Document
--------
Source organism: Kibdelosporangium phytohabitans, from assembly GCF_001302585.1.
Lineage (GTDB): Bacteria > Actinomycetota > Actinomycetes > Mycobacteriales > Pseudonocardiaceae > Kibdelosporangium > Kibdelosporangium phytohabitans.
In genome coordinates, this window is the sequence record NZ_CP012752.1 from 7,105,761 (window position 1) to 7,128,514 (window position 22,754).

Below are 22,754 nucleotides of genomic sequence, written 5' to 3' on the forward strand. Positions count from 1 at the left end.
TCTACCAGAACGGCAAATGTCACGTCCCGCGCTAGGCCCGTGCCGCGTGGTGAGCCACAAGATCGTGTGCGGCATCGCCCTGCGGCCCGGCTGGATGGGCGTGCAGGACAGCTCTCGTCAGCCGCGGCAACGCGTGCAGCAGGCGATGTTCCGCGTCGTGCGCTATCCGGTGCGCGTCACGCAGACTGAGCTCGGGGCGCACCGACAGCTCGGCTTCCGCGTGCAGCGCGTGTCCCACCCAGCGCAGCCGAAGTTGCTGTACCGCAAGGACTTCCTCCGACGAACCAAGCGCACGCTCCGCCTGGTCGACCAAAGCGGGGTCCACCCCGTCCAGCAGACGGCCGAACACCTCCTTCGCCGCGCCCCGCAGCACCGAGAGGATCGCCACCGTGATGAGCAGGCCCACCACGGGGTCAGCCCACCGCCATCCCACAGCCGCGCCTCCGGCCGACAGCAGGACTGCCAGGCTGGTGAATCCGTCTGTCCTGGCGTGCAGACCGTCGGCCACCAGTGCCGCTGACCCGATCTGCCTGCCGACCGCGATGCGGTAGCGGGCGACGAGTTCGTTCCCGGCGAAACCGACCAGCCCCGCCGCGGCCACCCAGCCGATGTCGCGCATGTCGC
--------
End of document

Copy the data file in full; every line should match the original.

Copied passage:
Source organism: Kibdelosporangium phytohabitans, from assembly GCF_001302585.1.
Lineage (GTDB): Bacteria > Actinomycetota > Actinomycetes > Mycobacteriales > Pseudonocardiaceae > Kibdelosporangium > Kibdelosporangium phytohabitans.
In genome coordinates, this window is the sequence record NZ_CP012752.1 from 7,105,761 (window position 1) to 7,128,514 (window position 22,754).

Below are 22,754 nucleotides of genomic sequence, written 5' to 3' on the forward strand. Positions count from 1 at the left end.
TCTACCAGAACGGCAAATGTCACGTCCCGCGCTAGGCCCGTGCCGCGTGGTGAGCCACAAGATCGTGTGCGGCATCGCCCTGCGGCCCGGCTGGATGGGCGTGCAGGACAGCTCTCGTCAGCCGCGGCAACGCGTGCAGCAGGCGATGTTCCGCGTCGTGCGCTATCCGGTGCGCGTCACGCAGACTGAGCTCGGGGCGCACCGACAGCTCGGCTTCCGCGTGCAGCGCGTGTCCCACCCAGCGCAGCCGAAGTTGCTGTACCGCAAGGACTTCCTCCGACGAACCAAGCGCACGCTCCGCCTGGTCGACCAAAGCGGGGTCCACCCCGTCCAGCAGACGGCCGAACACCTCCTTCGCCGCGCCCCGCAGCACCGAGAGGATCGCCACCGTGATGAGCAGGCCCACCACGGGGTCAGCCCACCGCCATCCCACAGCCGCGCCTCCGGCCGACAGCAGGACTGCCAGGCTGGTGAATCCGTCTGTCCTGGCGTGCAGACCGTCGGCCACCAGTGCCGCTGACCCGATCTGCCTGCCGACCGCGATGCGGTAGCGGGCGACGAGTTCGTTCCCGGCGAAACCGACCAGCCCCGCCGCGGCCACCCAGCCGATGTCGCGCATGTCGC